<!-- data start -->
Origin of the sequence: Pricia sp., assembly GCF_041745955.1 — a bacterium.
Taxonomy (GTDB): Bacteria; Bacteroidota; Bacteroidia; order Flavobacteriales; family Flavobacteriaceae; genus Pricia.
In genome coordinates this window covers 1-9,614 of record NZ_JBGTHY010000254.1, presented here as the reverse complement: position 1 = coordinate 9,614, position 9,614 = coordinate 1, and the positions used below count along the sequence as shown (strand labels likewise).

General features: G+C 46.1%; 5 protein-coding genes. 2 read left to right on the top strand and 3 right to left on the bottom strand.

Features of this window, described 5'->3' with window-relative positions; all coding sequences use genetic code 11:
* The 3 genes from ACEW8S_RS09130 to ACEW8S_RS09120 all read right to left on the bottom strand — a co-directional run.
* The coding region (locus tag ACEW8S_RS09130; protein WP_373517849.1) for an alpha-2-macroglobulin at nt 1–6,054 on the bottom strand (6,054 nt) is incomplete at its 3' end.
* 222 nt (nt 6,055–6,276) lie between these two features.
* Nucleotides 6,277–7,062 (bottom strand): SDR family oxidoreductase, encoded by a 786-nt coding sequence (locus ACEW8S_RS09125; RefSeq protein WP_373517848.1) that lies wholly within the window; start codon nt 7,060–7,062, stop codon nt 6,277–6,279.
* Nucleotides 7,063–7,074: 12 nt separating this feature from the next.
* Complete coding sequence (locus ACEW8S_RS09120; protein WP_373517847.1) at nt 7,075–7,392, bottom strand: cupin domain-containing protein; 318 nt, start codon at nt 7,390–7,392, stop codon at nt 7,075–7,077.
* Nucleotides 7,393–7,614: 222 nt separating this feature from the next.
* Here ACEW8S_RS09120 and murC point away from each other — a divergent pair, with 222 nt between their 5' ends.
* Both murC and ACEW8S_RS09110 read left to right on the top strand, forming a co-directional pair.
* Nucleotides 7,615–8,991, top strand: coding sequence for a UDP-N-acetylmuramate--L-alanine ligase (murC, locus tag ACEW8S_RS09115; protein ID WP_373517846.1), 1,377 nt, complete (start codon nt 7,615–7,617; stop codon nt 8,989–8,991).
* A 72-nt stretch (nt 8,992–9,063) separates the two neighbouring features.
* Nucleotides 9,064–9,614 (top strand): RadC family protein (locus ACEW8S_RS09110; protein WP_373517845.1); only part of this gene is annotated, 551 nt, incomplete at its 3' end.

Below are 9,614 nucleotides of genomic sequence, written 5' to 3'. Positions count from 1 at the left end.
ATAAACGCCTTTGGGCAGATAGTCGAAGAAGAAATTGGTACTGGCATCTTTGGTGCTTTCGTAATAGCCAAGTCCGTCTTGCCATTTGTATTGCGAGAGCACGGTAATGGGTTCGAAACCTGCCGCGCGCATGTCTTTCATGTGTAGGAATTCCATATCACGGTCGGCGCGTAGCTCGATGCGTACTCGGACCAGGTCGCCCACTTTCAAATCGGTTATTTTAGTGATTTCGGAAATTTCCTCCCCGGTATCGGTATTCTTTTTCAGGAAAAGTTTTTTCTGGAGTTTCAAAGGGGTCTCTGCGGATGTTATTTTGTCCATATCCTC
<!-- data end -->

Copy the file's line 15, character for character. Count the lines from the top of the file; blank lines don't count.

* Nucleotides 7,615–8,991, top strand: coding sequence for a UDP-N-acetylmuramate--L-alanine ligase (murC, locus tag ACEW8S_RS09115; protein ID WP_373517846.1), 1,377 nt, complete (start codon nt 7,615–7,617; stop codon nt 8,989–8,991).